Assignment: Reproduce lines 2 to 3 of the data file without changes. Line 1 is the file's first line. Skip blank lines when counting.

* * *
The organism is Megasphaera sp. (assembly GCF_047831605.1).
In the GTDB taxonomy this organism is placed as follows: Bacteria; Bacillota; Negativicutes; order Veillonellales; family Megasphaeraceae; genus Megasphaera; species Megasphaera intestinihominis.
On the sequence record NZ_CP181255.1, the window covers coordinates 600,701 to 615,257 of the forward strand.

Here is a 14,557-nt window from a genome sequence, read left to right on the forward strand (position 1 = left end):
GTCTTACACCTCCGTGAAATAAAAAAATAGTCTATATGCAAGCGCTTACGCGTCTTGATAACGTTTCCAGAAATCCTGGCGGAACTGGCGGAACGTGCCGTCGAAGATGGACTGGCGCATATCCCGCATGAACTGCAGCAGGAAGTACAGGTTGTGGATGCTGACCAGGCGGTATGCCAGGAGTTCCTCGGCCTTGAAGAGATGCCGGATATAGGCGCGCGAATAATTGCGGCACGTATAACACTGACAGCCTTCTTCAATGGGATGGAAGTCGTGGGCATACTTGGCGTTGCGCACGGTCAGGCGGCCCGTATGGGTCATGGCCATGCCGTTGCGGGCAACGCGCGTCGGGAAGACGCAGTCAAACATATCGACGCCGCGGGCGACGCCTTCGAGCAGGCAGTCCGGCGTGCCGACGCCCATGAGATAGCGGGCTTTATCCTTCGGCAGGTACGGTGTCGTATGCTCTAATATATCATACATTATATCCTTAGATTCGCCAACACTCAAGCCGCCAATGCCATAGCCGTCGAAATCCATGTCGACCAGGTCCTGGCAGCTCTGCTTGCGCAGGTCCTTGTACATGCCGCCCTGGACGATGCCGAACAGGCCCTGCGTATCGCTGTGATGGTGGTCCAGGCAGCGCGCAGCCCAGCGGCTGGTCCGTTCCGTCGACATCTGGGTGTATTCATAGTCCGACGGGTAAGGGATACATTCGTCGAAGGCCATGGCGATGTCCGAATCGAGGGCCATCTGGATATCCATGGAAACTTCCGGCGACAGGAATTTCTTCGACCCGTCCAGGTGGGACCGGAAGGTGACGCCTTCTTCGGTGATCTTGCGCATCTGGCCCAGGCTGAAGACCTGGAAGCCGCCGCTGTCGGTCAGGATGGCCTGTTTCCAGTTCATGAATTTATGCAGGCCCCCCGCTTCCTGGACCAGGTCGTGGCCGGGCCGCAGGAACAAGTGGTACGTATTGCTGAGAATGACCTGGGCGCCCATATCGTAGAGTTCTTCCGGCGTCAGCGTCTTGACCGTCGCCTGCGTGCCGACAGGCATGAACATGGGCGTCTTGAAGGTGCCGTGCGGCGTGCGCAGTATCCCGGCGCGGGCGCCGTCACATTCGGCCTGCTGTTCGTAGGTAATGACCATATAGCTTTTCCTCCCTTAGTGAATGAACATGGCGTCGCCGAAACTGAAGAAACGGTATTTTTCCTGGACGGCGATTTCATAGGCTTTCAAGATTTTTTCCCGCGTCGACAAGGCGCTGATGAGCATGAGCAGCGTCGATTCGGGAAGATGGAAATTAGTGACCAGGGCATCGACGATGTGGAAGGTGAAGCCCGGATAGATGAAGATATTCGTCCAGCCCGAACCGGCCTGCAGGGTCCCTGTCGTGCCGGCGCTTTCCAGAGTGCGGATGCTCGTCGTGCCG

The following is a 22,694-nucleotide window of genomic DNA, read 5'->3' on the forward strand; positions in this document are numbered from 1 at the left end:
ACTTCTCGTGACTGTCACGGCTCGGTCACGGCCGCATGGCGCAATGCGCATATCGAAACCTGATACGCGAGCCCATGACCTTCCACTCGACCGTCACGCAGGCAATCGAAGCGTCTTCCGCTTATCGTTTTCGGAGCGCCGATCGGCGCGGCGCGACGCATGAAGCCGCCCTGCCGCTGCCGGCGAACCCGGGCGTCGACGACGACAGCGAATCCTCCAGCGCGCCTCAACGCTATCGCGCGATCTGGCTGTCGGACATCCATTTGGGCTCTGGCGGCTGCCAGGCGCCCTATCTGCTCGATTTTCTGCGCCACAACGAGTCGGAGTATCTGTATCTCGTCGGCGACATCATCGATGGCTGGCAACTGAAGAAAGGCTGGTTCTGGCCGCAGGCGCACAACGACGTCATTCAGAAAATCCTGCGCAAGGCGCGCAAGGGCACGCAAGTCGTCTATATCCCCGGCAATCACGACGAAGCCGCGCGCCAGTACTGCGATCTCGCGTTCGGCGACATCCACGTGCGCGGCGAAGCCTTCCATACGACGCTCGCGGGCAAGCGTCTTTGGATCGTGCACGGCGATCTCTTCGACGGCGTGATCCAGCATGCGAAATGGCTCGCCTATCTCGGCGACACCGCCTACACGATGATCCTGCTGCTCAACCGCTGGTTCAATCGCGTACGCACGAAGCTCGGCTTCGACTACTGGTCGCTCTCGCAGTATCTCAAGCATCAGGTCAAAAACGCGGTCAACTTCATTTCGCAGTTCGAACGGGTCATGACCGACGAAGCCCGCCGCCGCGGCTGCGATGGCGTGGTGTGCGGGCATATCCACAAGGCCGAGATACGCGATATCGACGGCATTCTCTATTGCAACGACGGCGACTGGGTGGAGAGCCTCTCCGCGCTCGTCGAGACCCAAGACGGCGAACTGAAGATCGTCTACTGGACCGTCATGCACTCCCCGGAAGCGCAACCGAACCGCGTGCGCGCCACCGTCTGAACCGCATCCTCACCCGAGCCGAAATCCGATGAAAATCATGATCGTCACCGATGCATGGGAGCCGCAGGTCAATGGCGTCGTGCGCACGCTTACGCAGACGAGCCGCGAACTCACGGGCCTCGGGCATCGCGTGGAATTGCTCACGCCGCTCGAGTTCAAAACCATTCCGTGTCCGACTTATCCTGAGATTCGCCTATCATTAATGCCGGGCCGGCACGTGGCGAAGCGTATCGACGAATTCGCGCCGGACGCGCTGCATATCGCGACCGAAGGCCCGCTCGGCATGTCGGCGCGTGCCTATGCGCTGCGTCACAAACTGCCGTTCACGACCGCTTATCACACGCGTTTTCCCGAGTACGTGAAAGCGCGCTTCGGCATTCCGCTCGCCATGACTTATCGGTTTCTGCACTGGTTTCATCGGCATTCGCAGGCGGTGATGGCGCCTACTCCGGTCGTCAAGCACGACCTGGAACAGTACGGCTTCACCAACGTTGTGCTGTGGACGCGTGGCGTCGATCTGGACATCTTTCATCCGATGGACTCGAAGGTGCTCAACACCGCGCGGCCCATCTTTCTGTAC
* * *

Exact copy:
In the GTDB taxonomy this organism is placed as follows: Bacteria; Bacillota; Negativicutes; order Veillonellales; family Megasphaeraceae; genus Megasphaera; species Megasphaera intestinihominis.
On the sequence record NZ_CP181255.1, the window covers coordinates 600,701 to 615,257 of the forward strand.